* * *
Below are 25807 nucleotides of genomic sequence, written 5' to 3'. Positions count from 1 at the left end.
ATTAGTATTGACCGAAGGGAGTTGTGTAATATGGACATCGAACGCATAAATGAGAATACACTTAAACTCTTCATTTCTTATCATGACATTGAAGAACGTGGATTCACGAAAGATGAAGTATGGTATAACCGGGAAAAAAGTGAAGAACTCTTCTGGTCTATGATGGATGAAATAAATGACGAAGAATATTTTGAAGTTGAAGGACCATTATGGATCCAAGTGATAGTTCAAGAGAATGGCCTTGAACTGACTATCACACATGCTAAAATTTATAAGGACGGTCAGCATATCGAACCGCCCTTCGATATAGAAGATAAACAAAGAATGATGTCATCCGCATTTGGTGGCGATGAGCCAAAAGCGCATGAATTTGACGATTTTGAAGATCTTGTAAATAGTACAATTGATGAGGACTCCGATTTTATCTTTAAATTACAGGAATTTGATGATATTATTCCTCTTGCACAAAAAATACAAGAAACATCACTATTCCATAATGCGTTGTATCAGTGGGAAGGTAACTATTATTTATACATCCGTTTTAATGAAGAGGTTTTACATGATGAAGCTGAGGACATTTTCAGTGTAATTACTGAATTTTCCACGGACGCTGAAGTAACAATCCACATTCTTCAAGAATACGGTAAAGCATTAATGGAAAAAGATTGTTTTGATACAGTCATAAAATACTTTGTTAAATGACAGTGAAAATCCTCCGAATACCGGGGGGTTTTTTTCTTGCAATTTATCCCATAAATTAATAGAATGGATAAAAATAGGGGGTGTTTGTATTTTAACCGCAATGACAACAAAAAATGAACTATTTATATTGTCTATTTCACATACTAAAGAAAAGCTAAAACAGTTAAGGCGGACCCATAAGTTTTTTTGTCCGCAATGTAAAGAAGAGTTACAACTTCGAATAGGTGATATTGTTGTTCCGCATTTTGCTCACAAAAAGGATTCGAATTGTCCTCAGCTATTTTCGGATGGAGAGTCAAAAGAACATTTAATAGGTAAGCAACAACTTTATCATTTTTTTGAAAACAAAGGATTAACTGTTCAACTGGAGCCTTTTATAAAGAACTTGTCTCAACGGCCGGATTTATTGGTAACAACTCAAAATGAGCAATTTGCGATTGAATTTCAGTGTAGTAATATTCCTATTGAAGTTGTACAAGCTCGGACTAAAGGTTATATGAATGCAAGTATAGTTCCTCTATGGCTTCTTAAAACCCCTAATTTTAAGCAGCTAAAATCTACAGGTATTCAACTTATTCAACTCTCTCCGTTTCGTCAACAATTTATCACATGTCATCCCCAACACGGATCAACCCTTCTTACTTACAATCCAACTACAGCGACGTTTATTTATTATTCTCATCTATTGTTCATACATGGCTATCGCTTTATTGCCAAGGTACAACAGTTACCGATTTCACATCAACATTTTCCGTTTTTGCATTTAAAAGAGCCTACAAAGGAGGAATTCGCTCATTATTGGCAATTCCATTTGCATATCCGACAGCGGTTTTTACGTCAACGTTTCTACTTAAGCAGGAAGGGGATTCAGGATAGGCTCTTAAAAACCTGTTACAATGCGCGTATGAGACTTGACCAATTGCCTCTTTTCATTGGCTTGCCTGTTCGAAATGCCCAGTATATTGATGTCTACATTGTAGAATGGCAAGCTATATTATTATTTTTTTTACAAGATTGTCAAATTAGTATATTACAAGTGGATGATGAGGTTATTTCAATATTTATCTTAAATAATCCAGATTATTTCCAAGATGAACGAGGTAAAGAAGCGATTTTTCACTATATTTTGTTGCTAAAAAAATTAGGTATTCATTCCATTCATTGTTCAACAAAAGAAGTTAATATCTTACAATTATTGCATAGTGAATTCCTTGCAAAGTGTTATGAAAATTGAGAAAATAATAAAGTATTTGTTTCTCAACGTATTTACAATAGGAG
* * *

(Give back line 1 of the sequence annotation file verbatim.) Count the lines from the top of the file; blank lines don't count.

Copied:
Below are 25807 nucleotides of genomic sequence, written 5' to 3'. Positions count from 1 at the left end.